This was my childhood, the entire time, I hated it! None of this helped me at all. I eventually just gave up on school and stopped trying because “what’s the point when you’re stupid?” (I did get my GED later). Everyone that was supposed to help and guide me dropped the ball, I didn’t find out I was dyslexic until high-school and by that point it was to late.

DO read to your child, fun and exciting books that keep them wanting more will keep them coming back and make reading a positive experience.
DO use character voices and sounds to make it engaging. (My sister did this with her kids and I’d be in the room while she read to them sometimes. She may not know this but that act alone was very healing to my inner child).
Do figure out early if there’s anything making it harder to read, like poor eye sight or dyslexia. I personally don’t know how much a child is supposed to know how to read by 1st grade so this may not even be a problem.
DO encourage your child, instead of commenting on their smarts all the time, tell them you’re proud of their courage, proud they tried, don’t congratulate just the good grade, tell them you seen how hard they worked and your proud of that. Focusing solely on their smarts can make them think they don’t need to try anymore because “they’re so smart” which isn’t bad just don’t over do that one. But when they get something wrong they will feel like shit because “they’re dumb” “how’d they get this wrong” “they thought they were smart” this would all be their inner voice because their smarts was put on a pedestal instead of how hard they tried. Focusing on their courage, dedication and work ethic let’s them know that even if they don’t get 100% A+ that they still didn’t fail and it’s okay to not be perfect because you’re still proud of their effort.
Your voice beomes your child’s inner voice don’t make it the negative voice that plays on repeat everyday and every time they “fail”.

All of this serves as the adult perspective from the child that couldn’t read and fell through the cracks. I still struggle, always will, but it’s a lot better now. Now I occasionally enjoy reading and when I don’t know a word I ask Alexa to tell me what it is by spelling it out to her that way I can hear the word and learn it for future reading.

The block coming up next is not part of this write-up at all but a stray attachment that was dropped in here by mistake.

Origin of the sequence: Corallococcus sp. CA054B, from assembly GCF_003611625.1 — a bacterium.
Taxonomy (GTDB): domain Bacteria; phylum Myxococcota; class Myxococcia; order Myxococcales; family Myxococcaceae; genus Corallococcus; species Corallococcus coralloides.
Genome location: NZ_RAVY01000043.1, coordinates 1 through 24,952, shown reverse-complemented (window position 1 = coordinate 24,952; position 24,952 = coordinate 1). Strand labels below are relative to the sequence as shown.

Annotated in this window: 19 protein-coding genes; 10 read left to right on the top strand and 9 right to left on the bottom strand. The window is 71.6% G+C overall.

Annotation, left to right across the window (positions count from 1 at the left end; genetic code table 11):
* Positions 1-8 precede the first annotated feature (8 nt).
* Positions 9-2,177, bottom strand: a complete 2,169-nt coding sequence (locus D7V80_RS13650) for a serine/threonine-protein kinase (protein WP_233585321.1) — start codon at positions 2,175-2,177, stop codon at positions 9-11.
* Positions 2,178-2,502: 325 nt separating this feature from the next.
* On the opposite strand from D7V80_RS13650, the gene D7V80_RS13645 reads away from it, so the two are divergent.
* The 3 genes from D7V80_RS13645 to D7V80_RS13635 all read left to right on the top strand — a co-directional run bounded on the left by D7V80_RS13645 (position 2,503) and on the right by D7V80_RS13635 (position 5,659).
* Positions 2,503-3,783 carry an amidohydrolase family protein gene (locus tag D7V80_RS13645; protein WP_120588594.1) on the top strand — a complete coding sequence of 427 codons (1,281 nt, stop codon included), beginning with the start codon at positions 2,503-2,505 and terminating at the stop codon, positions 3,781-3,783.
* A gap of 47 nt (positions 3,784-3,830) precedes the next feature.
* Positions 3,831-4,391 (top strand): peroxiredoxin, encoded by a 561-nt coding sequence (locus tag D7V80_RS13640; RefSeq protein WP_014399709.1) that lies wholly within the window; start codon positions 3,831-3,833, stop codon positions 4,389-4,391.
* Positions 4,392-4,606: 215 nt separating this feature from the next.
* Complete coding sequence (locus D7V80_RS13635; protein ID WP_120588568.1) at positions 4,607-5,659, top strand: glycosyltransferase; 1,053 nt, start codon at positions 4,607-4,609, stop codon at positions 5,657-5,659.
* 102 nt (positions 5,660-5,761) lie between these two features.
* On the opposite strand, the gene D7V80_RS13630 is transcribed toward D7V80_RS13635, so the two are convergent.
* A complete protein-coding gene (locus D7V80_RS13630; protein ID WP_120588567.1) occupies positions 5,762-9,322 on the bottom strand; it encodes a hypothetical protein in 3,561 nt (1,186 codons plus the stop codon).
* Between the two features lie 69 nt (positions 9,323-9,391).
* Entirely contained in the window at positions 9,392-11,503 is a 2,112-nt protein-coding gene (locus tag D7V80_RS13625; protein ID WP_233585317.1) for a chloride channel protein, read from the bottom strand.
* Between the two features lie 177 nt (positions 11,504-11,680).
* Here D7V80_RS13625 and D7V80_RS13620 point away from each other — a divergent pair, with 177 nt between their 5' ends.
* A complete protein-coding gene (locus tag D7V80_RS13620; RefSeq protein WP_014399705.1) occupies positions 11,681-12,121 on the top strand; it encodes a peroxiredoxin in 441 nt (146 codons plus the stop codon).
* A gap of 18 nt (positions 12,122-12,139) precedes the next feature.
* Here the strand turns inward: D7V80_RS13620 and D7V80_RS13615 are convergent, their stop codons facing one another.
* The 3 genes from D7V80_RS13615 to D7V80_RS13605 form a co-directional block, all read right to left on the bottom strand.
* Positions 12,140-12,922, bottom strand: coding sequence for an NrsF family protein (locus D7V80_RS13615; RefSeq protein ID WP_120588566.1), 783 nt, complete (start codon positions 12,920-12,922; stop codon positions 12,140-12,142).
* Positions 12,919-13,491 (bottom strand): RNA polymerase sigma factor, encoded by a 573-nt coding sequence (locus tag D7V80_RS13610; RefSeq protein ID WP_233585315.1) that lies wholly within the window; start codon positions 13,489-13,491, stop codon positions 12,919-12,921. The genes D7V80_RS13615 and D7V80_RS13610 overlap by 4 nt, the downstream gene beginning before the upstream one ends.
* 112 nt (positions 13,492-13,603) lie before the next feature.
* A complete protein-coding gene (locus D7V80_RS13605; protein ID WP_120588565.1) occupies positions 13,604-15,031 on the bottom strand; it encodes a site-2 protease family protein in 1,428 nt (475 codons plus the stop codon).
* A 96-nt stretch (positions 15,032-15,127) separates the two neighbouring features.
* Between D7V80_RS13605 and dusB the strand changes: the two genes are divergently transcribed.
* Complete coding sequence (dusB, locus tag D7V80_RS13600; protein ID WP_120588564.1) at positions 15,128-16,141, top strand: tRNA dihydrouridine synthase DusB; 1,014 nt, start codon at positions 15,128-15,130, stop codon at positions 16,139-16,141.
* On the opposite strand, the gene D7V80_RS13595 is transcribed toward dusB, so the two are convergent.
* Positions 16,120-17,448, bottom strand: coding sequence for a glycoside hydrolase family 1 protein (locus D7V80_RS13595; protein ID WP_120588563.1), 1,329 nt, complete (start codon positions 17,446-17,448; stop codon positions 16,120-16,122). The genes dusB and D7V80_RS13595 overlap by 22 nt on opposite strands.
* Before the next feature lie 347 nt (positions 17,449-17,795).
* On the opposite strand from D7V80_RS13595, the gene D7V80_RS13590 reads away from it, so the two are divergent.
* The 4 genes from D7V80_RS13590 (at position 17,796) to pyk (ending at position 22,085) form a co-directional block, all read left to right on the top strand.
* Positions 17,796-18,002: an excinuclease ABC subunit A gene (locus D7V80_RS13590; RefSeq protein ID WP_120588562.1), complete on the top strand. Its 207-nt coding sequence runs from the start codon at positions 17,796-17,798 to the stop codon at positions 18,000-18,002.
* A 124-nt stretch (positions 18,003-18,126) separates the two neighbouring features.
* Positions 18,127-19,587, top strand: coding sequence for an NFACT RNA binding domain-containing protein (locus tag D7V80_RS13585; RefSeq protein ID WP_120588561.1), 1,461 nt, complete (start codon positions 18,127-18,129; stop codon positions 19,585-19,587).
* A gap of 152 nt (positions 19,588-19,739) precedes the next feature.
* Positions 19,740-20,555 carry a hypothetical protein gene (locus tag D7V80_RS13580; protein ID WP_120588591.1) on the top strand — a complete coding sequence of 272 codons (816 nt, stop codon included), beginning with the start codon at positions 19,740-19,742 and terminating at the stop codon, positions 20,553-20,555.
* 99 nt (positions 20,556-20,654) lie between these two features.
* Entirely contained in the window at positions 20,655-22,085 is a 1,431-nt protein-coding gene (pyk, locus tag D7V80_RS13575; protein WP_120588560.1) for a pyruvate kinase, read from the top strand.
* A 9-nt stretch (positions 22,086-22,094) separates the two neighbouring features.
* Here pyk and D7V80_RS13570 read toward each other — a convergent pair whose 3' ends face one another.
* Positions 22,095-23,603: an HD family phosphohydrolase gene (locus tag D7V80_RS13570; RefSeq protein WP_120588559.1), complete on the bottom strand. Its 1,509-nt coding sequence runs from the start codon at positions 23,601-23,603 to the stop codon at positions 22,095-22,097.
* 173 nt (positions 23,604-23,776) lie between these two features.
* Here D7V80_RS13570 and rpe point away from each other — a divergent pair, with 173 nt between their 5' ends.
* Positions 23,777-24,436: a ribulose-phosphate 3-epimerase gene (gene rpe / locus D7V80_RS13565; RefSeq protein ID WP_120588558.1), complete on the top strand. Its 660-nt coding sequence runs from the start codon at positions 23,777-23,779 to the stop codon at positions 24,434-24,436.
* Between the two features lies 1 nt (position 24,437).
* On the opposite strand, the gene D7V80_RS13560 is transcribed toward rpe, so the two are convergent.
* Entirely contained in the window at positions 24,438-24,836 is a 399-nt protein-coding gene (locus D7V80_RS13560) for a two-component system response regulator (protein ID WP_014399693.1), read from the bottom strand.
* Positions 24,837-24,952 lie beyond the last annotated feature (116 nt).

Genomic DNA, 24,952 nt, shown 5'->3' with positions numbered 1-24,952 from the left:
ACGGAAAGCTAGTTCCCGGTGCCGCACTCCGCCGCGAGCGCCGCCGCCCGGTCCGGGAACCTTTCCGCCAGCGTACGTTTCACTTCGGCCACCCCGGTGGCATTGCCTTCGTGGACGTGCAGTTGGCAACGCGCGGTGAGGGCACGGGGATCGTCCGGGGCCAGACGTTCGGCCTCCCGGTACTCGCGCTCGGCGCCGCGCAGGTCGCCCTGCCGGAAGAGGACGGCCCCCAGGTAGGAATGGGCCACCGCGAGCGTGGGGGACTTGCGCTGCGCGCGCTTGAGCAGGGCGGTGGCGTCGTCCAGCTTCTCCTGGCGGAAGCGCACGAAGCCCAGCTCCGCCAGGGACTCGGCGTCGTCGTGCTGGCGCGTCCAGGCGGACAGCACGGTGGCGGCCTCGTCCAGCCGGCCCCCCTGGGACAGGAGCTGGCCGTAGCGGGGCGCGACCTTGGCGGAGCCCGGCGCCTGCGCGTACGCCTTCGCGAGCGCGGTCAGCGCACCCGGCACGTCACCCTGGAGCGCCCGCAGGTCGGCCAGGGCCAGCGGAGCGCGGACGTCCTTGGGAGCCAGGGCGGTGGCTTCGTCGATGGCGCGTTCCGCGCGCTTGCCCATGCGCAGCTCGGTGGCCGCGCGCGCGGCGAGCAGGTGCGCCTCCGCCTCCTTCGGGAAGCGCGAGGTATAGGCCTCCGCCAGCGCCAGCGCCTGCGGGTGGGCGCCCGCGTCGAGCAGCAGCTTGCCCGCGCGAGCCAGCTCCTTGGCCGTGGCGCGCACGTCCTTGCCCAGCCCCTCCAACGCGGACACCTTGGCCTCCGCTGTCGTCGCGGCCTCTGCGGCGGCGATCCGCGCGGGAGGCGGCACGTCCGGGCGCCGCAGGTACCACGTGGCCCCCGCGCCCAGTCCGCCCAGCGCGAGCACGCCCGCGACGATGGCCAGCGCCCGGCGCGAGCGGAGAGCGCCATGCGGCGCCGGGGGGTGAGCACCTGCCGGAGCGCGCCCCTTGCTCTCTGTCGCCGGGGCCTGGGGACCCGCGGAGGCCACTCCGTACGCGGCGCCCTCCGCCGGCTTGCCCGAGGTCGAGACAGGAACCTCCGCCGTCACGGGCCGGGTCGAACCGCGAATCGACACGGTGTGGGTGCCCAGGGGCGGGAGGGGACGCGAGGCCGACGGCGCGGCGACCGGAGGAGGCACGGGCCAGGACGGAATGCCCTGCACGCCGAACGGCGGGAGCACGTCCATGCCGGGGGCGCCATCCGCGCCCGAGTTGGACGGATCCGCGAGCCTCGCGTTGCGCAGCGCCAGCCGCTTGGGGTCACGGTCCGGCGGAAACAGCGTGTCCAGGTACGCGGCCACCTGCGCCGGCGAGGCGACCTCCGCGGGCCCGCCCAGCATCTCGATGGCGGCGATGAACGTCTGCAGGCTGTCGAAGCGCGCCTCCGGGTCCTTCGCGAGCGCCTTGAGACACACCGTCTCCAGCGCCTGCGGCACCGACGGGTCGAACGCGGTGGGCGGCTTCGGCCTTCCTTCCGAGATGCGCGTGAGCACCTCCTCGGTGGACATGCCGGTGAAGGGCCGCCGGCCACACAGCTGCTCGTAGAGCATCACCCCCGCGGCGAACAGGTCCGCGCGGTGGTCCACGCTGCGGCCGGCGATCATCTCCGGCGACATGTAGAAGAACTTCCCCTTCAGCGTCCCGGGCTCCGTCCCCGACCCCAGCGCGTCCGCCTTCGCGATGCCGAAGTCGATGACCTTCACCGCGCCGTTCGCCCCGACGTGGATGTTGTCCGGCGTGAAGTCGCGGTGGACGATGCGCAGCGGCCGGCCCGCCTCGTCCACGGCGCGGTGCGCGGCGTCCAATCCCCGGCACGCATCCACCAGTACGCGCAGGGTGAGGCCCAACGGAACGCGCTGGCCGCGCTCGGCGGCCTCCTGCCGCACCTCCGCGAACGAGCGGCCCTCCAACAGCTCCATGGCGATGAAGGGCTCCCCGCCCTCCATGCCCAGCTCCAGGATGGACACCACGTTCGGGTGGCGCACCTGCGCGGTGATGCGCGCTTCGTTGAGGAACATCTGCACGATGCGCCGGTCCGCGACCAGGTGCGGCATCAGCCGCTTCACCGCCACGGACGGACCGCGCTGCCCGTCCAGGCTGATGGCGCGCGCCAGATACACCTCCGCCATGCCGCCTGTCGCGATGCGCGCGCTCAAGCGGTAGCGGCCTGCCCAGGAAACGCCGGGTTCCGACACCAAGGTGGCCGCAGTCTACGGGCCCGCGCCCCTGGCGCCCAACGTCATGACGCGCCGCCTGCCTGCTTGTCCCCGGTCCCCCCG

I’m definitely not a psychologist but I really enjoy the subject, especially child development and cause and effect.

So don’t take this loooong ass comment as judgment just take it as a different perspective. With time all will work out so make the ride fun cause life is already stressful enough. :heart:

Maybe have her assessed for possible reading disorders like dyslexia, it can’t hurt to find out if she just needs extra help.


I thought she was in 6 grade or something, damn ……. She is entering FIRST grade, give her some time

Ask the school about a tutor.

Check with your town. They might have a reading program nearby. I tutor with and we share a space with New Haven Reads. But, we are in CT.

My dad had the same issue with me. I have ADHD, and what he did was find comic books, and then when I got a tiny bit older he’d read the first chapter of a book to me (Harry Potter worked well), and when my attention was grabbed and I wasn’t having to force myself to read, then I’d blitz the rest of the book myself. He’d get me interested and then leave me to focus myself. It worked a TREAT. Good luck

Maybe you could do a mommy/daughter date to the bookstore and let her go wild? Even if you start by getting her books that she want you to read to her.

I got the little readers sets from Amazon too, my kids liked those, the bearinstine bears books and some of the dollar store books :slightly_smiling_face:

It again let her pick them so she’s interested :grinning:

Try this on online reading resource - very visual, fun audio, easy to follow.